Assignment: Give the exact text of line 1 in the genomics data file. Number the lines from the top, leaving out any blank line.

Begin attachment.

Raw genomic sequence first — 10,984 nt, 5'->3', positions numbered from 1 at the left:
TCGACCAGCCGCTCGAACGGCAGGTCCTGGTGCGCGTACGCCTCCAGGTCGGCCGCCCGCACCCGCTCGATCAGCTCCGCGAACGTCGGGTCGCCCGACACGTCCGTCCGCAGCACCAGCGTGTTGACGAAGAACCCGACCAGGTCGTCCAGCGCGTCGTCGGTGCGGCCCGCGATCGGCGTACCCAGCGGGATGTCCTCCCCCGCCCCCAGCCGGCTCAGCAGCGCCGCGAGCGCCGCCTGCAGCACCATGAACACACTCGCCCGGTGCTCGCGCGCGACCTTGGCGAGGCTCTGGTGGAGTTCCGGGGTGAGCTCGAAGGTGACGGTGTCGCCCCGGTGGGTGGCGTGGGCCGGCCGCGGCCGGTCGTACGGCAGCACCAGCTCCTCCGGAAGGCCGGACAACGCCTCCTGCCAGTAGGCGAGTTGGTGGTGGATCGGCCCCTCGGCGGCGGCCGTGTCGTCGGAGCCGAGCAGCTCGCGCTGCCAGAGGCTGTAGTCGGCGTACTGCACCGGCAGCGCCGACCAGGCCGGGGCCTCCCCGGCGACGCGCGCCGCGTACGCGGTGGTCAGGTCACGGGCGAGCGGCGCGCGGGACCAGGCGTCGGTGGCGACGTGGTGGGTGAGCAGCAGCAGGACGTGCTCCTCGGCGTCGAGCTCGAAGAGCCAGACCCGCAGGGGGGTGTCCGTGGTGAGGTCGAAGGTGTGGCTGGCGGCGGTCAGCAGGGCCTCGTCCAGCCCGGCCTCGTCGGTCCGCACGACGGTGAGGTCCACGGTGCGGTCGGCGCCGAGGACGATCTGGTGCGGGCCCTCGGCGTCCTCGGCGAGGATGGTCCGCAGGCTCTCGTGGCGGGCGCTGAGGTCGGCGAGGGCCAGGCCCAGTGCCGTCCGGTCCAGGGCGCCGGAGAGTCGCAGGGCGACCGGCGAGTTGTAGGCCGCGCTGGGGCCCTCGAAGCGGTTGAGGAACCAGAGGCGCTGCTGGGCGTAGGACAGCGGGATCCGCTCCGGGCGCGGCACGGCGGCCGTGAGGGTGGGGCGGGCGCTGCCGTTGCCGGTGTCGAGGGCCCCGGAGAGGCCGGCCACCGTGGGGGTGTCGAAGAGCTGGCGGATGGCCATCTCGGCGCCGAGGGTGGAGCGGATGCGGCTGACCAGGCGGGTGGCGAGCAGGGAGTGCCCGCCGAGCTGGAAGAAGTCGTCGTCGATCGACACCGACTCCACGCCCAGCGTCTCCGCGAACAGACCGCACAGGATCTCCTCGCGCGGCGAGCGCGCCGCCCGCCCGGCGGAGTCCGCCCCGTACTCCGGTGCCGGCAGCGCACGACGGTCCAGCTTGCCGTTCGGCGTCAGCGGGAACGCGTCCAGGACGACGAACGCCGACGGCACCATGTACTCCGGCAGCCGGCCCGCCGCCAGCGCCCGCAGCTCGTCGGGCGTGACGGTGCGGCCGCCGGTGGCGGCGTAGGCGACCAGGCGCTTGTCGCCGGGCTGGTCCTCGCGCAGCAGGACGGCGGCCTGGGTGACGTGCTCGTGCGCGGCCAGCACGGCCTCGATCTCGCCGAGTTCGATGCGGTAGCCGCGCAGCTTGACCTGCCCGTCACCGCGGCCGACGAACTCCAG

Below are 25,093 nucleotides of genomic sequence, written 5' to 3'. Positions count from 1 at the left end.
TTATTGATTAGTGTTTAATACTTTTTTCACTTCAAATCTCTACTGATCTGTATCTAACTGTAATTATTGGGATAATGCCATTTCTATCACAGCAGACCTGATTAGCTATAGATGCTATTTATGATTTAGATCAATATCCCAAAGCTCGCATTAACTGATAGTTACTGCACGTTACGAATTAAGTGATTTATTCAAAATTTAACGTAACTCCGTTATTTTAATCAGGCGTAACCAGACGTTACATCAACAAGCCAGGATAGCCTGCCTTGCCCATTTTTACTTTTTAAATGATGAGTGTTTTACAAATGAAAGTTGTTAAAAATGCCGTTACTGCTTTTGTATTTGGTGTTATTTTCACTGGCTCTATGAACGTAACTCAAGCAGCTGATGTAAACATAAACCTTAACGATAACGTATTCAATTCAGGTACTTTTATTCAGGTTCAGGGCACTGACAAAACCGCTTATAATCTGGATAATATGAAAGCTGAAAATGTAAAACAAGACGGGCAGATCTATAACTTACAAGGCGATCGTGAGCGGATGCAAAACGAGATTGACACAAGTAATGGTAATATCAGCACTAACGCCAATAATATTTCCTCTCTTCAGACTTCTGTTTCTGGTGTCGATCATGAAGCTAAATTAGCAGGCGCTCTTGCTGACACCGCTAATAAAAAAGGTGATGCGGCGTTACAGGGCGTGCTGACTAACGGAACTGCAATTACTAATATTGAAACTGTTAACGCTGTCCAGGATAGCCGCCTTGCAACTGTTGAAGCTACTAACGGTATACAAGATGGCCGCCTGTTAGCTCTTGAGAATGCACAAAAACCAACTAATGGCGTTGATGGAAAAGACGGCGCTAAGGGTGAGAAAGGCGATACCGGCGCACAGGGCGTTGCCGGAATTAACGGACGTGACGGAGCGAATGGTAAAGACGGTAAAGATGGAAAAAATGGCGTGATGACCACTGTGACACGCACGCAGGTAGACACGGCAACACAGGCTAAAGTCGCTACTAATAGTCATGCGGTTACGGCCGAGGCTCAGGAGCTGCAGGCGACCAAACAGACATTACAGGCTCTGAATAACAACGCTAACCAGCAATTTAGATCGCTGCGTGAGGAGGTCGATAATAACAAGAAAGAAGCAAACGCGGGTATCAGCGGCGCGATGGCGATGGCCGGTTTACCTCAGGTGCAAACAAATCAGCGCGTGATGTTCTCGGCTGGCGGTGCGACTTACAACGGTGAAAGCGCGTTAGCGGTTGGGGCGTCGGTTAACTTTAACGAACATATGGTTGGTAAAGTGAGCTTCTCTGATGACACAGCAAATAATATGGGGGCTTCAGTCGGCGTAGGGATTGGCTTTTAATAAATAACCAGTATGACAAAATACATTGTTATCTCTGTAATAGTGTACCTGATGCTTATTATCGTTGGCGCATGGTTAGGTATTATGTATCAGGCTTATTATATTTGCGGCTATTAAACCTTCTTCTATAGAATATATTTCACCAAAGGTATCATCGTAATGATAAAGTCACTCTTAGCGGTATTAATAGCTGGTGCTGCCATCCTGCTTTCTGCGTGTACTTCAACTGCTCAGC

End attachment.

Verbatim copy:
Raw genomic sequence first — 10,984 nt, 5'->3', positions numbered from 1 at the left: